Luxury cars, SUVs to cost more as GST council approves cess hike
New Delhi: Sports utility vehicles (SUVs) and luxury cars, which became cheaper after the 1 July rollout of the goods and services tax (GST), may cost more with the GST Council, federal indirect tax body, planning to raise cess on them from 15% now to up to 25%.
An official statement from the finance ministry said that after GST was introduced, the total tax incidence on motor vehicles comprising the GST rate and the cess came down compared to the total tax incidence in pre-GST regime. The statement said that the Council considered this issue at its 20th meeting on 5 August and recommended to the Central Government to move legislative amendments required for increasing the “maximum ceiling of cess leviable on motor vehicles to 25% instead of present 15%.”
“However, the decision on when to raise the actual cess leviable on the same will be taken by the GST Council in due course,” said the statement.
The proposal to raise the ceiling of cess covers large motor vehicles with capacity for 10-13 persons, mid segment and large cars, sports utility vehicles, mid segment hybrid cars and other hybrid vehicles, all of which at present attract 15% cess. However, it is not clear if cess will be raised on small petrol cars which at present attract 1% cess and and diesel cars bearing 3% cess, although they fall under the same heading in the tax manual as the other cars.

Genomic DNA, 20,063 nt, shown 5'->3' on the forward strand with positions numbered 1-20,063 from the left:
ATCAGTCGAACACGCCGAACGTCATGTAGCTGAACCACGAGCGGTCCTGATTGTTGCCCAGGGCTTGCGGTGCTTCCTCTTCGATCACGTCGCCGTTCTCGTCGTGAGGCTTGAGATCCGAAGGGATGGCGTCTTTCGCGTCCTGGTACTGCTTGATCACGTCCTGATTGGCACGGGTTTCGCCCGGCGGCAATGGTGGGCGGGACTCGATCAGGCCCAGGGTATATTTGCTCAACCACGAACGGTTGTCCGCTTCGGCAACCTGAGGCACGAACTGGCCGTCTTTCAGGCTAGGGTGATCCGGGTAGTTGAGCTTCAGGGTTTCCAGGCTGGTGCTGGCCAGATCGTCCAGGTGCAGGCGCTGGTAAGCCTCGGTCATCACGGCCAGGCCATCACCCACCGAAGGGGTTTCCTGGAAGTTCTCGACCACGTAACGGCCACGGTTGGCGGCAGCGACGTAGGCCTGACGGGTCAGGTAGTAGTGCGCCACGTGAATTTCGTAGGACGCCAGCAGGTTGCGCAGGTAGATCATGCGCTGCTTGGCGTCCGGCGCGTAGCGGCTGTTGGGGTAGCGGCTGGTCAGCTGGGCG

“I would want to believe that small cars and SUVs will continue to be taxed differentially as is the case today and was the case in the earlier indirect tax regime,” said Bipin Sapra, tax partner at the consulting firm EY.
The GST Council, at its 20th meeting in the capital on Saturday, made some adjustments in tax rates and resolved to put in place screening panels at central and state levels to check any profiteering tendency in the industry during the transition to the new indirect tax regime.
The council had attempted to fix GST rates on goods and services in such a way that the tax burden on most items remains at previous levels, while in some cases, it was lowered in view of the changing consumption pattern. Besides, the efficiency in the new tax regime also contributed to lowering the tax burden on many items.
Accordingly, prices of most SUVs were cut between Rs1.1 lakh and Rs3.5 lakh. PTI reported on 19 July that Fiat Chrysler Automobile (FCA) India Pvt. Ltd. reduced prices of its Jeep model range by up to Rs18.49 lakh in order to pass on the benefit of GST to the customers.
Considering a sharp cut in prices of SUVs might send the signal that the tax reform is making luxury items cheaper, eroding the government’s revenue, the council wants to readjust the cess on cars.
The cess collected on cars, tobacco and coal will be used to compensate the revenue loss of states from implementing GST.
States are pitching for changes in tax rates on a few other items. Phosphoric acid, used in making fertilizer, attracts 18% GST, although fertilizers are taxed only at 5%, causing an inverted duty structure, some of the sates argued before the Council. They wanted the raw material also to be taxed at 5%.
However, the council is keen to keep rate revisions to the minimum in order to allow the new indirect tax system to settle down, while quickly responding to calls for correcting anomalies.
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